Second, what constitutes “heavy weather” depends on boat’s size and design. Several larger boats completed the PHRF race. We prudently abandoned the race before crossing the start line. The Capri 22 is a recreational boat built for fair weather sailing. While it can handle heavier seas and winds, it’s not designed or outfitted for heavy weather.
In fact, the outboard engine – typically used to power small boats through the channels – barely kept us moving when used on its own. We made good headway when the outboard supplemented our sails. (We furled the jib on way in and relied primarily on the main sail.)
Know your limits
Third, knowing your limits as a sailor is critical. For me at my skill level, handling Maxie as a solo sailor would have been very, very challenging. While Maxie was unlikely in danger of serious damage, the boat was very difficult to navigate as it rolled over waves, the bow fell dramatically into their troughs, and we were buffeted by wind gusts of 20 mph (perhaps stronger). Keeping her on steady course required constant corrections. We also had to adjust sails regularly.
As we changed tack, we had to be hyper vigilant in adjusting the sails and managing the transfer of the jib (a triangular front sail at the bow) from one side to the other.
Fourth, teamwork is critical. With multiple crew members, sails could be adjusted and managed. But communication was essential. Several times, we were unable to complete a tack – ended up “in irons” – because we didn’t make the right adjustments in time.
Yes, a strong wind gives the boat momentum, but when you are changing direction, unless the sails are managed properly, the wind works against your intentions and you will literally stall. Being on a boat, miles from shore, stopped in a stand still despite 10 mph winds is a bit of a surreal experience.
Fifth, just because you can sail in the weather does not mean you should sail in heavy weather. An experienced crew could handle the winds and waves. We were never in any real danger – short of sailing negligence – in capsizing or being hurt.
Nevertheless, giving the constant pitching and rolling of the boat, the danger of someone going overboard was very high. Losing your grip on rigging or feet on the deck should be expected. (Fortunately, we talked through our man overboard drill on our way out of the bay.)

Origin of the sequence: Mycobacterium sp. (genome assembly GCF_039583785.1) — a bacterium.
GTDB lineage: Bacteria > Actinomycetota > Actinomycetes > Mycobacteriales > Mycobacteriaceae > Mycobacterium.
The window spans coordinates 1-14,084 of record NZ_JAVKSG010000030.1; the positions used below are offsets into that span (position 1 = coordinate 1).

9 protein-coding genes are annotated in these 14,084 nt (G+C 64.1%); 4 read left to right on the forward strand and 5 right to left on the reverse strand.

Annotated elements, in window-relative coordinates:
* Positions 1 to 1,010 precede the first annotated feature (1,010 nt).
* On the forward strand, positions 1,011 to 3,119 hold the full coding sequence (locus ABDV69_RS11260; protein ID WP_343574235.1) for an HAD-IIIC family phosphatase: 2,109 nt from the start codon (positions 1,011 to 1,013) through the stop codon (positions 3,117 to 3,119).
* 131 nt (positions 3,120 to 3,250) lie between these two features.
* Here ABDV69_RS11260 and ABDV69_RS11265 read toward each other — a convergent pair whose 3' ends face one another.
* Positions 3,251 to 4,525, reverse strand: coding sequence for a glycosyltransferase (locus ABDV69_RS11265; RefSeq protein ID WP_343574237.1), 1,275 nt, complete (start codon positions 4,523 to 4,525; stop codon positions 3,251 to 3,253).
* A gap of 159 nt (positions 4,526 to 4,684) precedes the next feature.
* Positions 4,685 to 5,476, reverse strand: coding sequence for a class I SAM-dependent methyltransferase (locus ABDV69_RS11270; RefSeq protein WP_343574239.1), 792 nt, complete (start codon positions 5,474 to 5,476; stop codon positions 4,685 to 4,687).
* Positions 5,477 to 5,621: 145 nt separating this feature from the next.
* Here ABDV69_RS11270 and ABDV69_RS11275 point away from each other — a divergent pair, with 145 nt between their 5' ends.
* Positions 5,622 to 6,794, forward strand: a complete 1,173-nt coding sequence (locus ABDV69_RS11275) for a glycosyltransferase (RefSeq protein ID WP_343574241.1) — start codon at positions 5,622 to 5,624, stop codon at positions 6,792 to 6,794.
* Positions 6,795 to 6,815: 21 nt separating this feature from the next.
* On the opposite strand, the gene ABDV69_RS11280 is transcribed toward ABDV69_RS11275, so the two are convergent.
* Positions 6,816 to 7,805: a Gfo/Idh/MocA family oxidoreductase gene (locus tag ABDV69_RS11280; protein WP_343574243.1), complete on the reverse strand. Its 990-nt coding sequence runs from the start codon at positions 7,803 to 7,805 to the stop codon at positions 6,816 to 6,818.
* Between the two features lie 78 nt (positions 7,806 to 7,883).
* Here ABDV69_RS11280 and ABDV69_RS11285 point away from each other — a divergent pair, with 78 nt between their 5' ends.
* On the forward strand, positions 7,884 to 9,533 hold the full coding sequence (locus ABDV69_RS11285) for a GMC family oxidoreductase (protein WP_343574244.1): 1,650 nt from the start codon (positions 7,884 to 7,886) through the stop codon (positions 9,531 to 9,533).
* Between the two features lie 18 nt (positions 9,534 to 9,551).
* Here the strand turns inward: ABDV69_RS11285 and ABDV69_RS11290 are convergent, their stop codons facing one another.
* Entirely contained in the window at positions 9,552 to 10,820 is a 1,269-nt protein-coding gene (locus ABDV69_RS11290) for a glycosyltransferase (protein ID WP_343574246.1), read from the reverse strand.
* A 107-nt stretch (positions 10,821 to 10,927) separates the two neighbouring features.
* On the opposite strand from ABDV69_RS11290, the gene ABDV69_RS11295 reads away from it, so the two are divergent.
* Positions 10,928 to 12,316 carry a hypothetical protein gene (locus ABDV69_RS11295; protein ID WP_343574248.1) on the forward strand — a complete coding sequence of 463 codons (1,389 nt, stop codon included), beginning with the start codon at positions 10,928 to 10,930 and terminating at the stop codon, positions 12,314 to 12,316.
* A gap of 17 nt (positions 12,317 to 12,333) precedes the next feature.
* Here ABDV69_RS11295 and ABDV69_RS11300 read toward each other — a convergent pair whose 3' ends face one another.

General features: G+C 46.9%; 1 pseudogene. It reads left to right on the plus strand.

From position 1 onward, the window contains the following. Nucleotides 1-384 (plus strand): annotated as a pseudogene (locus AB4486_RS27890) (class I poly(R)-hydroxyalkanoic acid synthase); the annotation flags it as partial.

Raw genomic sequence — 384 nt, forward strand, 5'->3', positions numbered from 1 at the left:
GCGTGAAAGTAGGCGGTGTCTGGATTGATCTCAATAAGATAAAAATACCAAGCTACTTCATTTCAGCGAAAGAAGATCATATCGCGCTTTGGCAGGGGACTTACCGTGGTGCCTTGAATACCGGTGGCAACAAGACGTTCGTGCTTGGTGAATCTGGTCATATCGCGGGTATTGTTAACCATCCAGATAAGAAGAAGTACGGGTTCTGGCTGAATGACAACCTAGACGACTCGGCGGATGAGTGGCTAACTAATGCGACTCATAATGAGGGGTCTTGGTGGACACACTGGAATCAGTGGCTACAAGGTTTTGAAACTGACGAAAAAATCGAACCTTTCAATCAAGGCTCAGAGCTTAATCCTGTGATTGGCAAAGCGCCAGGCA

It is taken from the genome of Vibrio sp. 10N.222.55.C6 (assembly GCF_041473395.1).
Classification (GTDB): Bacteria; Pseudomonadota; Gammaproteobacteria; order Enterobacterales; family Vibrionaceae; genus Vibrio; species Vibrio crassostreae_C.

Moreover, the risk of damaging the boat and its rigging was clearly much higher than under conditions more suitable the recreational design of the Maxi. The winds made for an exhilarating sailing experience, but the trip was not a pleasure cruise. It was work.
In sum – a challenging day
While the captain has the responsibility for deciding whether we could pursue the race, our crew agreed that the stress on the vessel – the crew – really didn’t warrant staying out given the conditions. sailors must be vigilant in navigating during heavy weather.
As a relatively new sailor in boats larger than a dingy, this experience reinforced my believe that I am not quite ready to sail Maxie alone. I would be fine in calm seas and “normal” winds (under say 9 knots), but having a second (or third) person on board would improve my ability to handle the boat and cruise safely.
While I clearly benefit from more experience in heavy weather, I am best learning under conditions where I have more experienced sailors with me and my run in with mother nature is intentional.
For more on my sailing adventures, click here.
For more information on the Apalachee Bay Yacht Club, click here.